What is garden design?
What is garden design? by Robert Kennett of The Potting Shed, Shaftesbury
“It’s not exactly rocket science” commented one learned customer of the Potting Shed recently.
Our esteemed visitor was of course referring to the ancient profession of garden design, whose principles have been explored since the hanging gardens of Babylon but which is perhaps today less understood than ever before.
Throughout history, from the ancient Persians who used their gardens to receive diplomats, sign treaties and for feasts and celebrations, through the romantic styles of Capability Brown to the naturalistic, sustainable approaches of today, garden design has always been at the heart of contemporary culture and an important reflection of the zeitgeist.
So why the current misunderstanding? Perhaps it’s the undermining effect of garden makeover programmes such as Ground Force, a populist garden revolution that made us all designers and which convinced us that gardens could be transformed for next to nothing (labour charges were never shown) in a matter of days. Mind you, they also convinced some poor victims to introduce some rather extraordinary elements into gardens such as Venice-style blue-and-white striped poles, which really takes some explaining to neighbours in a suburban setting! At the other end of the scale are the RHS shows (Chelsea, Hampton Court Palace) and programmes such as Channel 4’s Landscape Man both of which pervade an association with great expense and wealth.
Would the true meaning of garden design please come out of the shadows and reveal itself?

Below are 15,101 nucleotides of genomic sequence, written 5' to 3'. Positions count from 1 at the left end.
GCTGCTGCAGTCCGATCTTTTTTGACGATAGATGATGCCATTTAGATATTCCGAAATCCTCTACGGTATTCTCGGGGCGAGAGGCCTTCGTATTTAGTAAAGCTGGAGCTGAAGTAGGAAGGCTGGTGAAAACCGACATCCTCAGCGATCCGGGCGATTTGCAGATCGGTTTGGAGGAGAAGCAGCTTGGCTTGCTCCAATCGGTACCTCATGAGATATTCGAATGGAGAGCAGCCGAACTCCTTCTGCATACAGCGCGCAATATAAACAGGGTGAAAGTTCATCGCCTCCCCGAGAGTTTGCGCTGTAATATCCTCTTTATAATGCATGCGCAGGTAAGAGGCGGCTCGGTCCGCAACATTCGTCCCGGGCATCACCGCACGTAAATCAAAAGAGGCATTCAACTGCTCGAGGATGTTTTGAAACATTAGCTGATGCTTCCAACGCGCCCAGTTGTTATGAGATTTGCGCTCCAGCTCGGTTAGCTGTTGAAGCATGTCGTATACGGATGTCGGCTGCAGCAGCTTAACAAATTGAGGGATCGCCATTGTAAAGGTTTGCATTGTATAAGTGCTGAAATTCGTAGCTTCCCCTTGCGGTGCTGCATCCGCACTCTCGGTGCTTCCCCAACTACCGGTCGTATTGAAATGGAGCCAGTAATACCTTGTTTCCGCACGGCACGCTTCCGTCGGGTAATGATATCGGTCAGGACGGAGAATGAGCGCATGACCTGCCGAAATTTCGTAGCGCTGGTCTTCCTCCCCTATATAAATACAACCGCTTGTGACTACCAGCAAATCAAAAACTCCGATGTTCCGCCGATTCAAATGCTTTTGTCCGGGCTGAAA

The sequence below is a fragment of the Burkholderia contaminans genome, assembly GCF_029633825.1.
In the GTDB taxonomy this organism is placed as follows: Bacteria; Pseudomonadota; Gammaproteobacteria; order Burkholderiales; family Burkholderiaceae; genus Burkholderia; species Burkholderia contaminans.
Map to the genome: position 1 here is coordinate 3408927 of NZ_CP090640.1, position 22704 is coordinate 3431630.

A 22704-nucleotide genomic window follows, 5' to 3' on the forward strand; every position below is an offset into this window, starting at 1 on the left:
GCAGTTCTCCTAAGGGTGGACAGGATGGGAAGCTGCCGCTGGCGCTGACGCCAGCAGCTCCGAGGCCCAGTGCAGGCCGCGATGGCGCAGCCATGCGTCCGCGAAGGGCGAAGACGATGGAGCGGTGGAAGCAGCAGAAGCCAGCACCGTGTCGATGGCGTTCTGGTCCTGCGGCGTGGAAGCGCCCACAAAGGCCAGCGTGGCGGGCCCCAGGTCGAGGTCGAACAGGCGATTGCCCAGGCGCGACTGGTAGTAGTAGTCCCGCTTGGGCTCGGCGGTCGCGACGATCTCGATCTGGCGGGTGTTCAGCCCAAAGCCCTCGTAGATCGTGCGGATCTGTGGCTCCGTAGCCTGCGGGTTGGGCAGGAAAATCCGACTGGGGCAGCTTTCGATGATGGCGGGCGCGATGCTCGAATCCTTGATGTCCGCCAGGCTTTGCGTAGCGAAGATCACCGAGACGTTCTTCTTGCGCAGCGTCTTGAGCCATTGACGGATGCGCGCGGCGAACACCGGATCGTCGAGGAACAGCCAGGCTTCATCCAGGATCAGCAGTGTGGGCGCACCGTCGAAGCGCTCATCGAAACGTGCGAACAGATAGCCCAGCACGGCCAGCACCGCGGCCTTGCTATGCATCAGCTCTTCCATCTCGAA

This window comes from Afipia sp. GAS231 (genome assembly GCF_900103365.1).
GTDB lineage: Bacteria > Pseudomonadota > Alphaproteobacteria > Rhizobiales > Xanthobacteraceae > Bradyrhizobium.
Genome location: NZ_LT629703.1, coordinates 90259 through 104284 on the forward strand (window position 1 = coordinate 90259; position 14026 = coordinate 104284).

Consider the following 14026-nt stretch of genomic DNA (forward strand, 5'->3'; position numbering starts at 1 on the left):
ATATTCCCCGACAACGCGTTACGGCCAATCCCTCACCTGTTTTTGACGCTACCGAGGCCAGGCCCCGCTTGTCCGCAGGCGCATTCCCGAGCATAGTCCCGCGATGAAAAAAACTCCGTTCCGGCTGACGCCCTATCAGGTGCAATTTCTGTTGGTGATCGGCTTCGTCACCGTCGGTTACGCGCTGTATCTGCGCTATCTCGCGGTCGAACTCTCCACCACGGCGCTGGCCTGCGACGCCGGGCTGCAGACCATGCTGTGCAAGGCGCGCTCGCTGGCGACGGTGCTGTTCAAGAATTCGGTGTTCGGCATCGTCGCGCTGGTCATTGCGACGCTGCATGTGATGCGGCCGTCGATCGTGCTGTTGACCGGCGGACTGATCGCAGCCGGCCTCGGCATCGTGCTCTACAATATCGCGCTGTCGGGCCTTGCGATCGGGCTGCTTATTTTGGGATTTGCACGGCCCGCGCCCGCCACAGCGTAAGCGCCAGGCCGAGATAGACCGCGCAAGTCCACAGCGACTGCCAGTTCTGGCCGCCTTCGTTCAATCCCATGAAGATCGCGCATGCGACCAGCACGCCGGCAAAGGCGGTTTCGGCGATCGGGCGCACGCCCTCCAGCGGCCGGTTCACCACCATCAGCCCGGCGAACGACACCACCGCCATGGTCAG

Like architects, the best garden designers offer solutions that provide us with a physical and psychological connection to the space in which we reside.
Part civil engineer, part horticulturalist, part artist and part architect, a garden designer has to be the GP of garden (rather than plant) ailments at the physical level. But it is at the spiritual or psychological level where his contribution is perhaps most underrated. Only yesterday I went to see a client south of Shaftesbury who was looking for advice on why her front garden, though abundantly planted, just didn’t seem to give pleasure or connect with her. She expressed what many truly feel when they ask for something that is “low maintenance” that gardening is much less of a chore if the end result gives us great pleasure.
One of the problems in this instance was that little thought had been given to the overall effect of the soft landscaping. Plants, mainly evergreen shrubs, were used as space fillers and there was little sense of an overall evocative mood. In other woods there was no emotional connection to the garden.
Which brings me back to rocket science. There is certainly a lot of science to garden design in terms of tackling drainage issues, specifying safe, effective retaining walls and creating robust, weather-proof landscaping in harmony with its surroundings and soil type, but it is the less tangible art of creating spaces that take our spirits to another dimension away from the trials of everyday life where the profession has the most to offer. As we are squeezed financially and compressed into ever more densely populated residential areas, a little inexpensive advice on making outdoor spaces that lift the spirit, harmonize family life or support wildlife is surely a more worthwhile pursuit than sending more satellites into space!
Robert Kennett is an award-winning garden designer and proprietor of The Potting Shed garden shop and nursery in Swans Yard, Shaftesbury. He can be contacted on 01747 858215.